Judi Bush

Week 2: Rice County Museum

For our first lab of this class, we visited the Rice County Museum of History. It was an interesting opportunity to learn more about the history of Northfield and the rest of Rice County, as well as to view artifacts from the area. First, we viewed a topographical map of Rice County and a bit of history associated with it. Glaciers helped to shape Minnesota’s geography, and the most recent one covered only part of Rice County, leaving one area more hilly while the rest was leveled out more, and many lakes were left behind. Many prehistoric artifacts in the county have been found near these lakes.

We then got a chance to view various artifacts from Rice County. The museum had a good collection of prehistoric artifacts, and we got a chance to look at the ones on display and learn a bit about how the tools people used changed over time. We saw a few artifacts that were in boxes and not yet on display, as well. There were also some bison bones that were found in Rice County. Overall, I was surprised by how much prehistoric archaeology there is in Rice County given how little has been found in Northfield.

Lastly, we looked at some maps of Rice County, Northfield, and Faribault. I saw plat maps and maps showing where buildings were located, among others. I’d never really thought about just how much information can be gathered from maps before.

Week 3: Survey in the Arb

This week, we went to an old farm dump in the arb and did fieldwalking to see what artifacts we could find on the surface. We were originally going to go to one field, but there was a controlled burn happening there, so we headed toward a more wooded area. It was a bit of a muddy walk, but once we got there, we could start surveying.

One of the first things we did was measure how many strides it took for each of us to cross 10 meters (13 steps for me) so we could use that information to space ourselves out appropriately while walking. We were split into two groups that each surveyed one side of the path through the arb. The other group, which had the clearer side, went first. Once they got going, my group started. We were walking through a lot more trees, which made it difficult to walk in a straight line. We ended up having to use a measuring tape to space ourselves out 5 meters apart. Since I was closest to the path, I tied some flagging tape around a nearby bush to mark the corner of the survey unit. We used the compasses on our phones to make sure we were all walking in the same direction and then we set off, scanning the ground around of us for artifacts.

As I walked, I found 2 large pieces of wood, two bricks, a small sheet of plastic, a lighter, and a rusted can. Most other people in my group found even more artifacts: big piles cans, pieces of glass, and things like that. When we reached the end, I used another piece of flagging tape to mark the end, and then it was time to bag the artifacts. We put the artifacts by category into bags that we then labelled in permanent marker with information about where we found them. There was one person in each group who was responsible for recording everything, and we told that person what we had found. Once everything was recorded, we carried the bags back to the cars and went back to Carleton.

Week 4: Waterford Mill

This week, we went out to the site of Waterford Mill for the first time. The walls of the mill were already visible, parts of them sticking up out of the river (which was most likely fairly high that day, since it had rained a lot the day before). Once we arrived at the site, we split up into three groups: one used compasses and measuring tapes to split the site into a grid of squares to later be surveyed, one group started clearing off the area by getting rid of plant remains, and the last group, which I was in, started looking for and documenting features.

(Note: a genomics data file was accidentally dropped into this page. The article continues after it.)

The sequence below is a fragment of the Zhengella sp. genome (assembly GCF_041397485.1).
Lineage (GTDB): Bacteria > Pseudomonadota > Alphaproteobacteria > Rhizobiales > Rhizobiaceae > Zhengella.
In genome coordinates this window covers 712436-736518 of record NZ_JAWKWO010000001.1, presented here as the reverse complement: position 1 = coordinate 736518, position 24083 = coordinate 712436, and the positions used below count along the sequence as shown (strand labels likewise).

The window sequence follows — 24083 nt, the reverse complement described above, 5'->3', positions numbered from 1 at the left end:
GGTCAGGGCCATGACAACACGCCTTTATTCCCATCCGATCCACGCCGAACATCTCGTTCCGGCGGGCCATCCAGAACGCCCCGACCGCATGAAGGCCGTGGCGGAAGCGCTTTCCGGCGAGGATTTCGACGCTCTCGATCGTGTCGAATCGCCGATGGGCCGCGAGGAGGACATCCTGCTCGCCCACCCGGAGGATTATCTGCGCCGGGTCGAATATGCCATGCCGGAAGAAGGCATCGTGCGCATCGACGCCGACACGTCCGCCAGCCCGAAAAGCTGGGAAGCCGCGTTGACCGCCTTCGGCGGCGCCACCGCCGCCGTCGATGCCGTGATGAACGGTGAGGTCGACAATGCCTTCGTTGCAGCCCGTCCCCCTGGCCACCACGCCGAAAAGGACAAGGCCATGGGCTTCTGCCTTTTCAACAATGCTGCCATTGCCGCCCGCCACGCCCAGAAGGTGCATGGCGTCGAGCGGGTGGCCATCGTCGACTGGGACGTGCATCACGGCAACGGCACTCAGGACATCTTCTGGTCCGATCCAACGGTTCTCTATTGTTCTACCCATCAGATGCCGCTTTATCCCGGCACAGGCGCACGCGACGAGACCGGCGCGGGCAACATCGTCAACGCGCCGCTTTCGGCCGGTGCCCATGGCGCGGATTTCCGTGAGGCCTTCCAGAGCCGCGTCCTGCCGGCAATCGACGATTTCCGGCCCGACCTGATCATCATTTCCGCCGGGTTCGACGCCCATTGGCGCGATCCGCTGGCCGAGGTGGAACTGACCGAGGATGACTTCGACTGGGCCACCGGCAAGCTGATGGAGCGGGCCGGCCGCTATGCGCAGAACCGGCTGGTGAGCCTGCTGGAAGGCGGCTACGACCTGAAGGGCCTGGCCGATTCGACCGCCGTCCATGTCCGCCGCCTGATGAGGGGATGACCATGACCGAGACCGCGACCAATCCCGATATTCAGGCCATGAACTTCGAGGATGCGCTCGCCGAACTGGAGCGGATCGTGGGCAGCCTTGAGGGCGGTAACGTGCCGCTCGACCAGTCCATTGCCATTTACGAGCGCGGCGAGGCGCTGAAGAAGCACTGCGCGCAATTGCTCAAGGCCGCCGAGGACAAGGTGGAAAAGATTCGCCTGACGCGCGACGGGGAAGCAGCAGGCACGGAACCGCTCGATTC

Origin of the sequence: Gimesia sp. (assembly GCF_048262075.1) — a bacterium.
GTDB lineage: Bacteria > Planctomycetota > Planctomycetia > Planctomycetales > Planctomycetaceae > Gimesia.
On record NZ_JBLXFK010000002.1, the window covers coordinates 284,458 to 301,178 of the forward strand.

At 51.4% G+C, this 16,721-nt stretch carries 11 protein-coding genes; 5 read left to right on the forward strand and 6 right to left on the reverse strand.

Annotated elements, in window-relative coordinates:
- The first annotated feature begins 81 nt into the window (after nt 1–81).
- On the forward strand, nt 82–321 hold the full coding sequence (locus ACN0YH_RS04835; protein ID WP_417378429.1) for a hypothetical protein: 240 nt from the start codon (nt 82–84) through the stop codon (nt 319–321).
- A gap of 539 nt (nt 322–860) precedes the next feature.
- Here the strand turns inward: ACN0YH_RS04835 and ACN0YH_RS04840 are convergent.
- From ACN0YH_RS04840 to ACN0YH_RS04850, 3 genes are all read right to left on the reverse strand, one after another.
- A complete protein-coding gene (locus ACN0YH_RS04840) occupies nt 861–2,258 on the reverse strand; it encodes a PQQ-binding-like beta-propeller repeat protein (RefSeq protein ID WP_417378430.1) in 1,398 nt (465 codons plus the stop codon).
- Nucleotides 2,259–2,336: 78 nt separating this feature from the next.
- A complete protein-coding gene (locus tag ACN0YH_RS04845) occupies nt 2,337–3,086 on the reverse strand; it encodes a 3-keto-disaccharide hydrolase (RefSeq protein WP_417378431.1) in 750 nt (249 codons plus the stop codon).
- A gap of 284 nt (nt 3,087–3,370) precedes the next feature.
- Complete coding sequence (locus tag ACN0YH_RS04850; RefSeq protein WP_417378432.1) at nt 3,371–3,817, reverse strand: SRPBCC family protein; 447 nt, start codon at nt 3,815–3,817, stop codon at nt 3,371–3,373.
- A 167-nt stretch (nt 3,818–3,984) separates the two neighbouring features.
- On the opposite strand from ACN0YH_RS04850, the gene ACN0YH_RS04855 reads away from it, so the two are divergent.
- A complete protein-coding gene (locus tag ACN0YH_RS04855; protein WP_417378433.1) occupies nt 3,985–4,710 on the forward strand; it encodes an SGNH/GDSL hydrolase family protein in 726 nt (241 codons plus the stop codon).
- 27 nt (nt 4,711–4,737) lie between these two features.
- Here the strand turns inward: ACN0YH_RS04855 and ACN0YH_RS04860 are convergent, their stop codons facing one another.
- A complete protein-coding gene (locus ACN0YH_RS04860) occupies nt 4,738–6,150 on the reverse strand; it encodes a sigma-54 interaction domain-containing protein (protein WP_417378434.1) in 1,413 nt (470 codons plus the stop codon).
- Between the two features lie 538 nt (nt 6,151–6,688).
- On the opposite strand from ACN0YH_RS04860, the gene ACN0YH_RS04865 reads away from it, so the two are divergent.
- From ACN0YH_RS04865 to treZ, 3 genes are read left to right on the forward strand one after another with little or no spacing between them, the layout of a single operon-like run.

I headed east of the site with one other student. We walked along the edge of the river and after a bit we came across a fire pit, which was a circle of rocks with some charcoal in the middle. There were other artifacts scattered around it, including an empty glass bottle almost entirely buried in the sand, some sunglasses, pieces of metal that looked like they were once parts of folding chairs, and a brick surrounded by a few scattered pieces of other bricks. As I continued along the beach, further from the mill, I came across more scattered artifacts: more pieces of brick, a concrete block, and a few pieces of ceramic.

After recording these findings on a feature form, we went back to get the differential GPS in order to record the exact locations of a few points around this feature. It was a challenge bringing it to the beach, since getting there requires climbing over trees along a fairly steep slope, and we had to be careful not to damage the equipment. Once we got there, we took readings for the locations of the center of the fire pit, the glass bottle in the sand, and one of the pieces of ceramic that was found further out, in order to document the furthest extent of artifacts that we found.

Week 5: Waterford Mill Excavation Day 1

For this lab, we continued our work at Waterford Mill. Like in week 4, we split up into groups with different tasks. One group was assigned to continue gridded survey, one group went around taking differential GPS readings, and two groups opened excavation trenches at the site. I was in one of the excavation groups, which started excavating in a garbage pit that had been found previously.

We opened a one meter by one meter excavation unit which was placed so that it overlapped the pit somewhat but also was at the edge to try to establish a boundary. Once we chose a location, we measured a one by one meter square and marked the corners with stakes. We connected the stakes with string to mark the edges of the trench and then began collecting artifacts from the surface. We found a lot of metal and ceramic as well as a bit of glass. We collected what we could, but one large piece of metal we photographed instead because it was too big to take with us.

After that, we did some shovel skimming to remove the top inch or so of dirt and get rid of the remaining plants in our excavation unit. We had to use clippers to get rid of some of the tougher plants, but by the end of the lab, all the surface finds and plants had been removed. We found a few more artifacts as we were shoveling—more metal and ceramic—and added them to the bags. Then we labelled the bags, finished the form about our excavation unit, and finished the lab.

Week 6: Waterford Mill Excavation Day 2